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EJOLT is a global research project bringing science and society together to catalogue and analyze ecological distribution conflicts and confront environmental injustice.See what EJOs are

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A treaty to stop corporate crimes and impunity

EJOLT supports a worldwide campaign to stop corporate crimes and impunity. Godwin Ojo from EJOLT partner ERA participated in a recent meeting from the United Nations Human Rights Council (UNHRC), …

Meet the UN Convention that protects environmental whistle-blowers

By Nick Meynen. Environment Ministers and high level officials from all over Europe, the Caucasus and Central Asia came to Maastricht in early July to make a renewed commitment to access …


Environmentalism and anti-colonialism are dangerous activities in a country like Niger

By Nick Meynen. In the shadow of French President Hollande’s West-Africa Tour, dissenting views on extraction and environmental justice were silenced. In Niger, ten members of the Network of organizations for …



Chile finally rejected the Hidroaysén project

After 8 years of campaigning under the slogan Patagonia Sin Represas, the Bachelet government in Chile finally rejected the Hidroaysén project. This big victory for environmental justice was celebrated widely in Chile, although caution is certainly still needed. EJOLT's Daniela del Bene reports on the success and the remaining dangers.



Namibia's Uranium Rush

Go straight to the film.

Marta Conde, a PhD candidate at ICTA-UAB and coordinator of EJOLT’s work on nuclear energy, investigates social movements and resistance to resource extraction - with a special focus on uranium mining expansion in Africa. Her documentary comes with a report on the Radiological impact of the Rössing Rio Tinto Uranium Mine and a Study on Low-level radiation of Rio Tinto’s Rössing Uranium mine workers. Workers at Rössing-Rio Tinto mine are dying of illnesses they don’t understand, the water of the Khan River is being polluted in this arid country and the tourism sector could be put in jeopardy if the uranium mining expansion goes ahead. There is not a structured social protest in Namibia regarding the uranium mining expansion. Several workers from Rössing Rio Tinto mine have complained about their illnesses and the Toopnar community is worried but the current chief is willing to talk to the mines, trying to bargain as much as possible for its people. The only active challenge to the mines is carried out by Earthlife Namibia and LaRRI, two local NGOs, who voiced some concerns during a 2008 campaign and now again through the EJOLT project reports. Watch the film.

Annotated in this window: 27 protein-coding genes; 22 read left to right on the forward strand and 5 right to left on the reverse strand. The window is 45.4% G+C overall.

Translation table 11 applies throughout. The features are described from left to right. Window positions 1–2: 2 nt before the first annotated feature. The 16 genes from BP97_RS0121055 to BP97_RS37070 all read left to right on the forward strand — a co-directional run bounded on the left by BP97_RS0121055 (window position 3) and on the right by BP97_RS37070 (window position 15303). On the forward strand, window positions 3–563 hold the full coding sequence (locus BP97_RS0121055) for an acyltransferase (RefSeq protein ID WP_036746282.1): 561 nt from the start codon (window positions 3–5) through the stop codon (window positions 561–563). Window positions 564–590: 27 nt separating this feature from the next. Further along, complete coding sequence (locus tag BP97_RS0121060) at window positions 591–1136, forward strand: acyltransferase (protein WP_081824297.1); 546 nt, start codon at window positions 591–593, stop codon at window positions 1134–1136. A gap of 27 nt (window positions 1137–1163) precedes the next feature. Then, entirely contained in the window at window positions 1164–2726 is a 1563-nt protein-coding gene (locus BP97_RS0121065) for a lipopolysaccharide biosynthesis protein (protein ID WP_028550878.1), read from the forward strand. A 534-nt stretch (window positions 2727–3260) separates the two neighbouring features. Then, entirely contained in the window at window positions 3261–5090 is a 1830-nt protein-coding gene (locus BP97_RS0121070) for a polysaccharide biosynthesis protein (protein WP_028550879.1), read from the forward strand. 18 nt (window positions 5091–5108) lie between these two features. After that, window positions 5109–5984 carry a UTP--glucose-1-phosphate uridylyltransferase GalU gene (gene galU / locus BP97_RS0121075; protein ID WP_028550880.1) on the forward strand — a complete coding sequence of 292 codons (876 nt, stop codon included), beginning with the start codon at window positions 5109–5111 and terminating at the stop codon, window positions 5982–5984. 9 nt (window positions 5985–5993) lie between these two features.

The EJOLT project (2011-15) has received funding from the European Union’s Seventh Framework Programme for research, technological development and demonstration under grant agreement no 266642. The views and opinions expressed in the website and in all EJOLT publications and documentaries including the Atlas reflect the authors’ view and the European Union is not liable for any use that may be made of the information contained therein.